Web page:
Feb
2021

Whose Church Is This?

 

Image result for white CHristian Nationalists at CapitolFOREWORD:  I am re-sharing this post from 2016, lightly edited, for this Ash Wednesday.  The issue it poses has become, if anything, even more urgent today.  The recent second impeachment trial for Mr. Trump involved horrific video and witness statements concerning the insurrectionist mob assault on our nation’s capitol January 6.  To our sorrow and shame, as the white cross in the center of this image reminds us, that mob contained no small number of white Christian nationalists, people who are persuaded that the church, and the nation, belong by rights to them and those like them.  May this Ash Wednesday remind us that it is Christ’s church, and that we enter it–all of us–humbly and in sincere repentance, at Jesus’ generous invitation.

 

aint peters church

When friend and colleague in United Methodist ministry Tom Barnicott shared this picture from Analytical Grammar on Facebook, I first laughed uproariously (what can I say–I love a good pun!), then shared it myself (with the added caption, “‘Tain’t Paul’s, neither”), and then thought, “Huh! Whose church is this?”–that is a profoundly important question.

The Christian season of Lent, during which we are called to repent of our sins and to seek God’s will for our lives, begins with Ash Wednesday, February 17.  I can think of no better way to enter into this Lenten discipline than to reflect on whose church it is, after all, and what that means for our lives and outreach.

Likely, many readers will think immediately of Jesus’ words to Peter at Caesarea Philippi, following Peter’s acclamation, “You are the Christ, the Son of the living God.”

Then Jesus replied, “Happy are you, Simon son of Jonah, because no human has shown this to you. Rather my Father who is in heaven has shown you. I tell you that you are Peter.  And I’ll build my church on this rock. The gates of the underworld won’t be able to stand against it.  I’ll give you the keys of the kingdom of heaven. Anything you fasten on earth will be fastened in heaven. Anything you loosen on earth will be loosened in heaven” (Matt 16:16-19).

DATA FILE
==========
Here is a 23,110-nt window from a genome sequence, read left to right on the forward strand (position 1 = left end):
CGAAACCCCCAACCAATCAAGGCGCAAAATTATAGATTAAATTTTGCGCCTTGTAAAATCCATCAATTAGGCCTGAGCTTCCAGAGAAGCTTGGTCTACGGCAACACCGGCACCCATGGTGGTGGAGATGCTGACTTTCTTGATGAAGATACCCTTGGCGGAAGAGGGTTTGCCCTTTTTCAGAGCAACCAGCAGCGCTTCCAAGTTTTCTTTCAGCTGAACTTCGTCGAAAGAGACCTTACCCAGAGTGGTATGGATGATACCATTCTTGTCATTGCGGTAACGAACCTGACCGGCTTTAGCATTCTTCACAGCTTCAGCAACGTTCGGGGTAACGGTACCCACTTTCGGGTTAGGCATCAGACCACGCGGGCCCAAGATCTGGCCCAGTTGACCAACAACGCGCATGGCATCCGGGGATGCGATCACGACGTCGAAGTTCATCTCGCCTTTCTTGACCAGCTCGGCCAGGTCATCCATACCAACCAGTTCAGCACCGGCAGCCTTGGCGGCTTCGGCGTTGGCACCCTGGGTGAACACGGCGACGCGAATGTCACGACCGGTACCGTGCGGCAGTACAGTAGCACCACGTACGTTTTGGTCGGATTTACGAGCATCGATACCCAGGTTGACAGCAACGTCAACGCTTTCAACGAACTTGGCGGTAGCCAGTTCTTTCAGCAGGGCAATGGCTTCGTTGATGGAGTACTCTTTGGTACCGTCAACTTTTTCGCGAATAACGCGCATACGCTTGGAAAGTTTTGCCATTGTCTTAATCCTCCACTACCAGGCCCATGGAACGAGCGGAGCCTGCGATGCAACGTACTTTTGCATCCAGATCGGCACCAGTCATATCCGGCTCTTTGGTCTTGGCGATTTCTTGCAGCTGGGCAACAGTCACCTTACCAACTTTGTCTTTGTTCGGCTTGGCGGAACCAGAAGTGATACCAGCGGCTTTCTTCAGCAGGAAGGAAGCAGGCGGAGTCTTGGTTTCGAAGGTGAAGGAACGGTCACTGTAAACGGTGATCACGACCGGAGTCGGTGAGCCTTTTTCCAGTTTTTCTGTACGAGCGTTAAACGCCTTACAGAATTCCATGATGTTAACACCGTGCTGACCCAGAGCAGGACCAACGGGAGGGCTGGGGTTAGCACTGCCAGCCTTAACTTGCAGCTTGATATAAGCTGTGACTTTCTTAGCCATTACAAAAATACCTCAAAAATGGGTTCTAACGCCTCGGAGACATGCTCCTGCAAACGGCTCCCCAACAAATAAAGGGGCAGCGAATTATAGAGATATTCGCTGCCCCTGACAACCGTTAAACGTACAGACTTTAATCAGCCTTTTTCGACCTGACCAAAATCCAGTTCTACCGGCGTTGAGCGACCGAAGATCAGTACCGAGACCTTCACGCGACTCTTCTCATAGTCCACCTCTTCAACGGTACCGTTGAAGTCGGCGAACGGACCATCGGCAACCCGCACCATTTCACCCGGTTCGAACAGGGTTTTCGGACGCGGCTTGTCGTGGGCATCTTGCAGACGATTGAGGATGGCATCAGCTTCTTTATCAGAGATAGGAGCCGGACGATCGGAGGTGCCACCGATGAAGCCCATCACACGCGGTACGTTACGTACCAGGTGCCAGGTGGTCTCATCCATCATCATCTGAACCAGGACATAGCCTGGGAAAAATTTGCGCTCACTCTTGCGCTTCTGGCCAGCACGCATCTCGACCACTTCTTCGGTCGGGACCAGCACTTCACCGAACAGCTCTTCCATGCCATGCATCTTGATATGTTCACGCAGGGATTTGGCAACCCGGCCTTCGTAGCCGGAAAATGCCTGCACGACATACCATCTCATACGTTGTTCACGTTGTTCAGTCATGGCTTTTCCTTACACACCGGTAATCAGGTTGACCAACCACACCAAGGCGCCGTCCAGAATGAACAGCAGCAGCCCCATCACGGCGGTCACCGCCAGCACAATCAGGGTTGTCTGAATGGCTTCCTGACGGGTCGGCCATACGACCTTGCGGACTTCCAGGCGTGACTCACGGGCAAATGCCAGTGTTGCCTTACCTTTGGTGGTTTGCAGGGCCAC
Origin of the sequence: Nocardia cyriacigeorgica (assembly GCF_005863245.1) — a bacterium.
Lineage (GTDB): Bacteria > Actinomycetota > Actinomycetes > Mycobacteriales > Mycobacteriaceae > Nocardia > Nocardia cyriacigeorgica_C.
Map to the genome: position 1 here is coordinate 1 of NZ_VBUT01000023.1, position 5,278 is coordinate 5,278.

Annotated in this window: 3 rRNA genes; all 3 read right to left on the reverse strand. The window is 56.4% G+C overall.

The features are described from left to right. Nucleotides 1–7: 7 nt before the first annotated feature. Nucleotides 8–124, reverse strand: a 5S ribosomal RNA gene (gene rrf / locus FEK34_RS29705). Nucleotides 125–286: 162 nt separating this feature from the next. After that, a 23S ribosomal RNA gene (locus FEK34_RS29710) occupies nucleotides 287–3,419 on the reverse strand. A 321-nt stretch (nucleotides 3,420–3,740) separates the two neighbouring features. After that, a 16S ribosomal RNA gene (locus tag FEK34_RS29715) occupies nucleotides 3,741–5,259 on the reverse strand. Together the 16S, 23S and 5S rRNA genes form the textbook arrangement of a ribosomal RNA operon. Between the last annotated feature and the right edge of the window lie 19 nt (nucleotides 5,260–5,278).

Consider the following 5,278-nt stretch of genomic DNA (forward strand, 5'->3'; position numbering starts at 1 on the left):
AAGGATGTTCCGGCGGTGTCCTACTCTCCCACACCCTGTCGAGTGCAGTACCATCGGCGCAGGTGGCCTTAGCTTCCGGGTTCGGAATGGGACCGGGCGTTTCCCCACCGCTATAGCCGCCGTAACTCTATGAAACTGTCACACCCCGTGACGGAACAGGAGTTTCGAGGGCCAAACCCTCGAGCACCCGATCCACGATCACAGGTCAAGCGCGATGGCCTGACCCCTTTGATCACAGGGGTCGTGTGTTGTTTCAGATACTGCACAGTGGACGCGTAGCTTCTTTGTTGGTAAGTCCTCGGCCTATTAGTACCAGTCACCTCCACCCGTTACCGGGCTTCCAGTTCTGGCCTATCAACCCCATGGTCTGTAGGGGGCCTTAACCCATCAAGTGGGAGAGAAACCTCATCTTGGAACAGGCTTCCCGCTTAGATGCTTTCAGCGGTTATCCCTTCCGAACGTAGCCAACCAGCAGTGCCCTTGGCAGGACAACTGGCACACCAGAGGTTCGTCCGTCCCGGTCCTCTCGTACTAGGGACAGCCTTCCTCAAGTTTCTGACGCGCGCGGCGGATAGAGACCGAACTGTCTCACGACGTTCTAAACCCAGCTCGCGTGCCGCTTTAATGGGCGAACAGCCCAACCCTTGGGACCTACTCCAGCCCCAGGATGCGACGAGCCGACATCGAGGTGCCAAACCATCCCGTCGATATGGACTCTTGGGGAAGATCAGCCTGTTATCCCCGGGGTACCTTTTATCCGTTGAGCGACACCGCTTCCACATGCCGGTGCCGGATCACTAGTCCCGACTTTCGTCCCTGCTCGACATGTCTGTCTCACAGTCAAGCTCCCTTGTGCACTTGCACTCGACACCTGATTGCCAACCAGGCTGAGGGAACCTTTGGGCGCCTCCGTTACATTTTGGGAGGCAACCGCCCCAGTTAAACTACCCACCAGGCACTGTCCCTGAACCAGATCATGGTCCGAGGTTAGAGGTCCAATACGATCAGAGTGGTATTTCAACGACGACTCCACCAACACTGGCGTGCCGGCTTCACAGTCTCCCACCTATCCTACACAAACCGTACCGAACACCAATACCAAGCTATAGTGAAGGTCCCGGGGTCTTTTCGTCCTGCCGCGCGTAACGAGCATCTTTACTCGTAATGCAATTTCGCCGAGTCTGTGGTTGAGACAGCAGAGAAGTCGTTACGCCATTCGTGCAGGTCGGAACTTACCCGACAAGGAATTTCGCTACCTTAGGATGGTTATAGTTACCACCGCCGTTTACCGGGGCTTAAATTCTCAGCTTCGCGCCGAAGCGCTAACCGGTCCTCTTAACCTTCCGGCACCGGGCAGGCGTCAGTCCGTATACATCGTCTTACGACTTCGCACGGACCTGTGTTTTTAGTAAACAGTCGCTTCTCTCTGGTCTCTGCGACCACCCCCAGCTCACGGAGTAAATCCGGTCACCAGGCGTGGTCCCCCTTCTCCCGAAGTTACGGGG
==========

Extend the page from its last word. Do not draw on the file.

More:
Traditional Roman Catholic interpretation of this passage finds here the establishment of Peter, the first Pope and vicar of Christ, as the foundation–the Rock–upon whom the church is established.  This passage, by the way, puns on the name “Peter” (Greek Petros), a nickname given to Simon bar Jonah by Jesus (see Mark 3:16; John 1:42).  Petros means “rock;” as does the Aramaic name Cephas (used for Peter in John 1:42 and consistently by Paul; see 1 Corinthians 1:12; 3:22; 9:5; 15:5; Galatians 1:18; 2:9, 11, 14).  It is as though Jesus called his friend “Rocky”!

Stair Climb: Get Your Rocky Balboa On and See L.A. From Above Los Angeles Magazine

 

This passage is also the source of the association of Peter with the keys to the kingdom, seen in the El Greco painting above, and in the crossed keys of the papal seal (here, the official seal of Pope Francis):

In the Greek of Matthew 16:19, the second-person pronouns (“you”) are singular, which could support the understanding that the keys were given to Peter. But other aspects of this passage call that into question.  First of all, while Petros is, of course, masculine, the noun translated “rock” in that very same verse is feminine: not petros, a rock or stone, but petra, a crag or outcropping (in the parable of the sower in Luke 8:6, 13, this is the word used for bedrock with only a very thin covering of soil).  In the Septuagint (the Greek translation of Jewish Scripture) of Isaiah 8:14petra is used for Mount Zion–a passage quoted in Romans 9:33 and in 1 Peter 2:8 with reference to Jesus as the Messiah:

God will become a sanctuary—
    but he will be a stone to trip over and a rock to stumble on for the two houses of Israel;